This is not only corruption (or should be considered such) and at the very minimum, organized crime. They get valuable incentives to seize property, who is gonna draw the line? Legislation needs to be passed regulating this and other issues related to property that allows police department to gain from seized goods. If all the money seized in drug deals and other crimes were sold and the money put into state coffers, it would be more legitimized. This kind of power corrupts police agencies, and the whole ideal of law enforcement as viewed from the public.
Maria's comment, November 10, 2013 9:24 PM
Very interesting, first class flights and luxury car rentals... It just doesn't sound right. I do agree with Dolli, the legislative branch of the government should take care of that apparently huge problem. You can't just take people's money, houses, cars, etc. and use them for your own needs and even charge them with a crime. This is abuse of power.
Ruth O'Neal's comment, November 14, 2013 11:01 PM
I would have to agree with both Dolli and Maria these actions are very corrupt and the legislative branch should be taking care of the problems they are having with money. People’s property is theirs and seizing for whatever needs and auctioning off peoples things for money for departments is a huge upset for the communities.
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Police Officer Claims McDonald’s Worker Deliberately Served Him Raw Burger - CBS Boston

Police Officer Claims McDonald’s Worker Deliberately Served Him Raw Burger - CBS Boston | crimininology | Scoop.it
Officer Rob Moore of Derry, New Hampshire became violently ill and believes it was no accident given the circumstances.

Via Rob Duke
Mel C's insight:

Well there is a lot to be said about that. First, I would not go into any fast food restaurant drive-through and order food in a marked police vehicle and wearing a police uniform. It is well known this kind of thing happens. However, I do not agree with what happened and I am outraged by it. A police officer should be able to go to any restaurant and order whatever they want without having to worry about their food getting them sick. I wonder what McDonalds will do about this little mishap? I guess only time will tell.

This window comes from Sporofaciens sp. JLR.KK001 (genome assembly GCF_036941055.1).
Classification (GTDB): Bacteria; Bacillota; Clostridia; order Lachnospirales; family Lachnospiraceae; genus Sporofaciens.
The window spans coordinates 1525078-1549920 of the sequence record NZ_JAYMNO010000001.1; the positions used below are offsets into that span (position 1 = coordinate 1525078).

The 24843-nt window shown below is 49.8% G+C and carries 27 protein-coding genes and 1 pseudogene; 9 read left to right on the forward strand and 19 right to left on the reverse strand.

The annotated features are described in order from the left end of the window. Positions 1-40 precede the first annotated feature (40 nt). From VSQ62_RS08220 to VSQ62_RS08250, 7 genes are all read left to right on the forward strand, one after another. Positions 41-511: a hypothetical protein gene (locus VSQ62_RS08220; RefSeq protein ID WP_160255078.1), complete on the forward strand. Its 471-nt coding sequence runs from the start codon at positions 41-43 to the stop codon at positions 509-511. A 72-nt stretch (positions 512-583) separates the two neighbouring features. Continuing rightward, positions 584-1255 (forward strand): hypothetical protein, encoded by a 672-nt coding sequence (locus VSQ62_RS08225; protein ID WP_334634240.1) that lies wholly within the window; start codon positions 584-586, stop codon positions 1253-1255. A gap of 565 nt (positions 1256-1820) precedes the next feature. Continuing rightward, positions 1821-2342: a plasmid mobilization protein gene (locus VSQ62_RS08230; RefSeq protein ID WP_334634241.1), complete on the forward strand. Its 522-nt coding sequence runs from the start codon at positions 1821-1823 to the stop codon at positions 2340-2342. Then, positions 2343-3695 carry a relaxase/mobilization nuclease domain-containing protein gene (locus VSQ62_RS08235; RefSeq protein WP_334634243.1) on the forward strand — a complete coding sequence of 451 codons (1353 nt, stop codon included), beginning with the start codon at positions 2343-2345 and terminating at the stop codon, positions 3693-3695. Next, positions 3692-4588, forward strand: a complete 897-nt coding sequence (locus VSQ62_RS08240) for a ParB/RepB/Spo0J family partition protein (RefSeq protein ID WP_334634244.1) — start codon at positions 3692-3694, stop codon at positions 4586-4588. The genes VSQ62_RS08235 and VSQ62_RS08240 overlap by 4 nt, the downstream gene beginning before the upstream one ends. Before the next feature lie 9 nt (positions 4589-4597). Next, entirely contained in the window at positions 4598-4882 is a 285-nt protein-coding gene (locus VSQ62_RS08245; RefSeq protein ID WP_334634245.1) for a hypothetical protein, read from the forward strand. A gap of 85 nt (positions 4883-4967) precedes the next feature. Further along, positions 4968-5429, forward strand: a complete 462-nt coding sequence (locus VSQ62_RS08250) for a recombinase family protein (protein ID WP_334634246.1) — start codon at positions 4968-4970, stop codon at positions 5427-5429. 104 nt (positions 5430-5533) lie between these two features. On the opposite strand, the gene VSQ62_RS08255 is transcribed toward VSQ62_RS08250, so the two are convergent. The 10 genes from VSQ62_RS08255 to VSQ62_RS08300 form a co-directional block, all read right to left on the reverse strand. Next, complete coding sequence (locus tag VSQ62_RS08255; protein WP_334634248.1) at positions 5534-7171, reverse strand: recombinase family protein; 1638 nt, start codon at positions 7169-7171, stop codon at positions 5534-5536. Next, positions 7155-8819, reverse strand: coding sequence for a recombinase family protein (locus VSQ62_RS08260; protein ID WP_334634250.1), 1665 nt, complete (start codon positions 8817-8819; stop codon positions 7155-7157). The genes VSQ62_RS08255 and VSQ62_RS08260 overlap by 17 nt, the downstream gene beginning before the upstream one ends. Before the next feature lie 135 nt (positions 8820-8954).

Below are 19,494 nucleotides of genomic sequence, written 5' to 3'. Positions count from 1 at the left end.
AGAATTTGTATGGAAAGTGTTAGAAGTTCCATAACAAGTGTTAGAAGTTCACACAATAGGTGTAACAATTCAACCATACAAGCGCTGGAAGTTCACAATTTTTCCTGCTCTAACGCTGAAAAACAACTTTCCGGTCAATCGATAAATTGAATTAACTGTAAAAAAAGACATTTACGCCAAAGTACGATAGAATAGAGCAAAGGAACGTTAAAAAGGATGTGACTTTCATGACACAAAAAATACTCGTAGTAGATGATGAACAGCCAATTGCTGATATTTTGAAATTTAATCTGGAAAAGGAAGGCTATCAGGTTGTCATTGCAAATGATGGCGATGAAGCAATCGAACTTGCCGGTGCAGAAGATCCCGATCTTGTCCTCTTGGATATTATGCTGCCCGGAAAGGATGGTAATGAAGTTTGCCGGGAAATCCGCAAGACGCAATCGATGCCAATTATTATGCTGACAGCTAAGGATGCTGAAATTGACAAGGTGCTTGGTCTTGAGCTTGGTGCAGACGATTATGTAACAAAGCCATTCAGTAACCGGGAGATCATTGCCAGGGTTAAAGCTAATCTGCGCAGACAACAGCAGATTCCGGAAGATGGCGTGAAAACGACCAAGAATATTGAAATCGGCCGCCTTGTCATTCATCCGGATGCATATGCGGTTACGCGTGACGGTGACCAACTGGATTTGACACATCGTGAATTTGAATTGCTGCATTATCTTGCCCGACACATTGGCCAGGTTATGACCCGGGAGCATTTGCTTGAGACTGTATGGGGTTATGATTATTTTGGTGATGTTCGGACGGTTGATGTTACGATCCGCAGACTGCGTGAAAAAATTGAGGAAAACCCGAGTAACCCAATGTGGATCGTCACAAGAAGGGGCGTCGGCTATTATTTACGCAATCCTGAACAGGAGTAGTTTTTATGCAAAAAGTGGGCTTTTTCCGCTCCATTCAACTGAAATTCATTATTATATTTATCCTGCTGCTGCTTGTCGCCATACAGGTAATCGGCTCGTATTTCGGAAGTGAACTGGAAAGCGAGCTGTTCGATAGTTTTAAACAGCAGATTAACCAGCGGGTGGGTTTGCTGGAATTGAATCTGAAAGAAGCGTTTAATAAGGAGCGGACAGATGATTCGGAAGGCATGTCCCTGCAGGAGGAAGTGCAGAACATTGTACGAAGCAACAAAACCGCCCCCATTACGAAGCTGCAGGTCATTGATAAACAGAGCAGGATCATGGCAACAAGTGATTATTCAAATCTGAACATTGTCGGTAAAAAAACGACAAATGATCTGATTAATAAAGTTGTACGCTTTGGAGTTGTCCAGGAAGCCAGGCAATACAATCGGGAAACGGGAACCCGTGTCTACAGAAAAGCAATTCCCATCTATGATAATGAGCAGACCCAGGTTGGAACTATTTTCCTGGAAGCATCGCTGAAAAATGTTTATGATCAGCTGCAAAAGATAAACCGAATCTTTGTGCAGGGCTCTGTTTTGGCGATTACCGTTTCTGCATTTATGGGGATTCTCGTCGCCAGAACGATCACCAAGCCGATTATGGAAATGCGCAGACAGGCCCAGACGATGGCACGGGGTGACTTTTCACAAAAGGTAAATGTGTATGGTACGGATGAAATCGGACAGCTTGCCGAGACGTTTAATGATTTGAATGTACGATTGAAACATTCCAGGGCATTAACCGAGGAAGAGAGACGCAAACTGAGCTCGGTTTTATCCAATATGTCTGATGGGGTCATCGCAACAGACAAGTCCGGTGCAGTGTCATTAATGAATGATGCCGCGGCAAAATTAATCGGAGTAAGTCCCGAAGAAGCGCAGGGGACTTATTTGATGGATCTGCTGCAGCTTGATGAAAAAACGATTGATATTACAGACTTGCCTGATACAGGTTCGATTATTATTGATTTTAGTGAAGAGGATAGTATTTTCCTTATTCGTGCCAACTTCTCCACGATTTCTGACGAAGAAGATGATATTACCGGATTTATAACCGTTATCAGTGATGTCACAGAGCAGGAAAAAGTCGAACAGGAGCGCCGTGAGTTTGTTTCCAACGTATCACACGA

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Sawyer Skiba's comment, October 27, 2013 1:42 AM
It comes with the profession. I do believe that the employee probably served the burger raw, they have to take it out of a cooker and physically put it on the bun. Some people do not like cops, it comes with the profession. It suck that he ate the burger, but dressed as an officer, I feel like he should probably check that. That being said, it's not the officers fault and I hope that the employee gets in some serious trouble, that could make someone very sick.
Robert Tanner's comment, October 27, 2013 11:44 PM
The inherent risk of the occupation is understandable, but to assume that the officer should check his food is outrageous. It is despicable that someone would do that.
Brix Hahn's comment, December 10, 2013 2:47 AM
In this article, the officer claims that a lot of people don’t like police officers, this is totally old news. While I think the officer may be correct in saying that the cook did this on purpose, I think that he would have an extremely hard time proving this in the courtroom, unless the defense can get access to video cameras in the restaurant from the time the event occurred.
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'Finding Forrester' star, other black shoppers claim racial profiling at Macy ... - Detroit Free Press

'Finding Forrester' star, other black shoppers claim racial profiling at Macy ... - Detroit Free Press | crimininology | Scoop.it
BET (blog)
'Finding Forrester' star, other black shoppers claim racial profiling at Macy ...

Via Rob Duke
Mel C's insight:

 

You would think this kind of thing doesn’t go on anymore, but it does. It is still surprising to hear this kind of news of people of color being profiled and thought of as not having money. I wonder is there more to it than the color of their skin, perhaps the way they were dressed had something to do with it as well. If a white person were dressed the same way and purchased the same items, would they have been approached? Another question is whether it is the police or the store that is making these assumptions based on race.

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Here’s why cops should be required to wear a lapel camera while on duty

Here’s why cops should be required to wear a lapel camera while on duty | crimininology | Scoop.it
The ACLU wants police officers to wear cameras that would record their interactions with the citizens they serve.

Via Rob Duke
Mel C's insight: